For historians like Kershaw, interested primarily in structures, there is quite naturally a certain danger in the top echelon’s system-conditioned concern to present their actions as the product of the will of the highest authority. The abstract, institutional “will of the Führer” can be overstressed, while underestimating Hitler’s concrete intervention in matters of detail, since the bureaucracy, ever assiduously “working toward the Führer,” will always present his instructions, orders, and advice as the fruit of its own labors. (There is, of course, the opposite danger for intentionalist historians; namely, the tendency to interpret every reference by a functionary to a “Führer order” as proof of the dictator’s omnipotence.)
There is a certain rupture between the first and second volume of the book that is striking. If Kershaw was intent in Volume 1 to describe the way in which Hitler’s position hinged on the charisma attributed to him by his followers, that approach is clearly less prominent in Volume 2. Why? Because Kershaw recognizes that Hitler’s power, from as early as 1936, but most certainly from 1939 on, was for all practical purposes unlimited. Now he was no longer dependent on the demonstrative assent of his followers to legitimate every major political decision, in this way ever-renewing the charismatic nexus. Rather, the charisma was absorbed and institutionalized by his regime. With the help of a huge and comprehensive apparatus of terror and propaganda, the system of rule was finally in a position itself to generate to a certain degree the charisma necessary for its legitimization and maintenance. The Führer state functioned, even if for months on end the people did not get to see or hear their Führer.
The fiction emphasized everywhere within the apparatus of rule - namely, that the supreme leader was endowed with extraordinary abilities and was thus the paramount authority in all decisive questions - now had another principal function: to maintain the internal balance within a system of rule riven by power blocs. But that fiction could be upheld only if the entire system were constantly pressing forward, advancing toward the ideological and utopian goals proclaimed by the leader. This constitutes the self-destructive character of the system as a whole. Kershaw’s book thus makes clear that the charismatic principle formed the basis for Hitler’s power, but after he had consolidated that power, it did not determine a specific set goal for his policies. Kershaw stresses that Hitler was at the center of a destructive dynamic, which he was no longer able (or even wished) to halt. But he was evidently able to decide in large part the direction this ruinous development could take.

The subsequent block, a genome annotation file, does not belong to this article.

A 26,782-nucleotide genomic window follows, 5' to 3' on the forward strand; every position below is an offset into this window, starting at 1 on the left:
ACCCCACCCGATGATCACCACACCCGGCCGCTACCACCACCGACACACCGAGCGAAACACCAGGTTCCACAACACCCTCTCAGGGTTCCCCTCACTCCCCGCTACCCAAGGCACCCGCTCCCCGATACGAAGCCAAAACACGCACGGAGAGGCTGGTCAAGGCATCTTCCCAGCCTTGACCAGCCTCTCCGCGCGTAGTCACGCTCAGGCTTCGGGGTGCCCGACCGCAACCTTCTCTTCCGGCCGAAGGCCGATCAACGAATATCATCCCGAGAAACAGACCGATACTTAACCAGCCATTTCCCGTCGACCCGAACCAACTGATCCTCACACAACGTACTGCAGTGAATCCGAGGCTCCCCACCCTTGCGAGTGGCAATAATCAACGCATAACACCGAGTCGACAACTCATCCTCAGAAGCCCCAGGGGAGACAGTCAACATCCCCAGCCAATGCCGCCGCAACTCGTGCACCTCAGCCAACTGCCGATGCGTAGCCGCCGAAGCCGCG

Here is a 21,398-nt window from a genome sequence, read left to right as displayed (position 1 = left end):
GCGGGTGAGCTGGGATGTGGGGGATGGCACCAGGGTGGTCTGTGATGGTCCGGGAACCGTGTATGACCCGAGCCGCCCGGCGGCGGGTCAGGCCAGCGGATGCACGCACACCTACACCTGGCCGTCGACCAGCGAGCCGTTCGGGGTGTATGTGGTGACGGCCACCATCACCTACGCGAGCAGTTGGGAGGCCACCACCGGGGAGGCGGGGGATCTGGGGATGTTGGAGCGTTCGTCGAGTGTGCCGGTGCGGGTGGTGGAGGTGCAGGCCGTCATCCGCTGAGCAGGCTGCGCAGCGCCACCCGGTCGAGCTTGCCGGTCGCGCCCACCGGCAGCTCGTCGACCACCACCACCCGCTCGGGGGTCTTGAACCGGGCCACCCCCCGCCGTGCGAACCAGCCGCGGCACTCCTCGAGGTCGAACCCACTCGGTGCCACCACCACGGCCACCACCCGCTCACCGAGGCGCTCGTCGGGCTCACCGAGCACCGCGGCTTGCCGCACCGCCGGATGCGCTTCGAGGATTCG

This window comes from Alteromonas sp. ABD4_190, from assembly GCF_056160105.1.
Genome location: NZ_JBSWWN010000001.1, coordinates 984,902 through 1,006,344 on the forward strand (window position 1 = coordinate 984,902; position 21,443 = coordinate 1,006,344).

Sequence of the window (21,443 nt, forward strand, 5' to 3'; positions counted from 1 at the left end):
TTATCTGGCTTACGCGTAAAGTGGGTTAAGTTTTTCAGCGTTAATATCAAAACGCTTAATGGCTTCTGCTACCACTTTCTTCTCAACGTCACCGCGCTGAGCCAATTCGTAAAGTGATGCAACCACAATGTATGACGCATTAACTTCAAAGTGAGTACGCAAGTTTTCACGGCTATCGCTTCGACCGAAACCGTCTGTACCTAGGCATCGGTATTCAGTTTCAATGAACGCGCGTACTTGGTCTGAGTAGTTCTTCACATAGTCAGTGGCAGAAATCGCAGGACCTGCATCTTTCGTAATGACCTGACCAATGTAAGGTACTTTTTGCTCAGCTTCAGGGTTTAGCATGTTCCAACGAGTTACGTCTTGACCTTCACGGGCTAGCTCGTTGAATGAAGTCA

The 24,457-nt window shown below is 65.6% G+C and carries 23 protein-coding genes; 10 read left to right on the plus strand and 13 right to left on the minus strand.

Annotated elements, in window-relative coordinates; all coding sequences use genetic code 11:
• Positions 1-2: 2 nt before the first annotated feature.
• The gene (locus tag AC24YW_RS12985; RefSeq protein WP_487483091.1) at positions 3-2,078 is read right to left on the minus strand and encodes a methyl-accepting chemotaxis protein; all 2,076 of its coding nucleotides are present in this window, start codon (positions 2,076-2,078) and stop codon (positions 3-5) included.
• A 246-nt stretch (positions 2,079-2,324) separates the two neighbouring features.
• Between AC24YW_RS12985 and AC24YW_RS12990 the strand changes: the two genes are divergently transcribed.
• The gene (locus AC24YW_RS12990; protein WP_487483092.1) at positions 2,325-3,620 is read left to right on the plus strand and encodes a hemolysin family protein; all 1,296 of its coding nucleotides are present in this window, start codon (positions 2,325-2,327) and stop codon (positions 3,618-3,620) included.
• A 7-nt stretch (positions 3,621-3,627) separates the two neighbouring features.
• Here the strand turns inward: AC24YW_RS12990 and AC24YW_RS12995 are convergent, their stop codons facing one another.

In other words, Hitler’s position of power was hinged to a dependency that constrained him to press on with the development of the Third Reich in the direction of external expansion and ideological radicalization. Yet within the perimeters of this paradigm, he evidently possessed unlimited powers. However, serious questions surface about the explanatory power of a onesided structuralist approach if certain monumental and consequential decisions, such as the attack on the Soviet Union or the murder of the European Jews, did not spring by sheer necessity from the historical situation but rather were open options. Then it is clearly more important to explicate the “factor Hitler” that cannot be derived from the configuration of structures.
In this instance, Hitler is not the product of accident; not some non-entity catapulted by chance from the midst of the masses to the pinnacle of power. No, then he must be seen as a person who combined within himself a rare meld of abilities and qualities, an amalgam he was able to utilize very effectively in a specific historical situation. So, ultimately, we are left with an open question: did Hitler act under constraint, the prisoner of overpowering structures? Or could one not argue the other way around, that he exploited these structures in order to set in motion a machinery of destruction whose roots were psychological, within the recesses of his own personality?
No one will dispute that the phenomenon of Hitler cannot be adequately explicated without resort to the mechanisms of charisma. The impressive strength of Kershaw’s book is his ability to present this in vivid clarity. Yet in so doing, he furnishes us with strong reason to conclude that, at the outset of his study, Kershaw underestimated Hitler’s personal power. Hitler, one might say, ultimately manages to burst the structural investigative frame that Kershaw constructs. That is undoubtedly one disconcerting aspect for the reader. Still, that very fact, in contrast with the author’s original intention, redounds to the credit of his monumental study. The book is eminently transparent, balanced, and pragmatic in its aims and, notwithstanding the methodological approach chosen by the author, refreshingly undogmatic.
Translated from the German by Bill Templer
Source: Yad Vashem Studies, XXX, Jerusalem, 2002, pp. 405-426.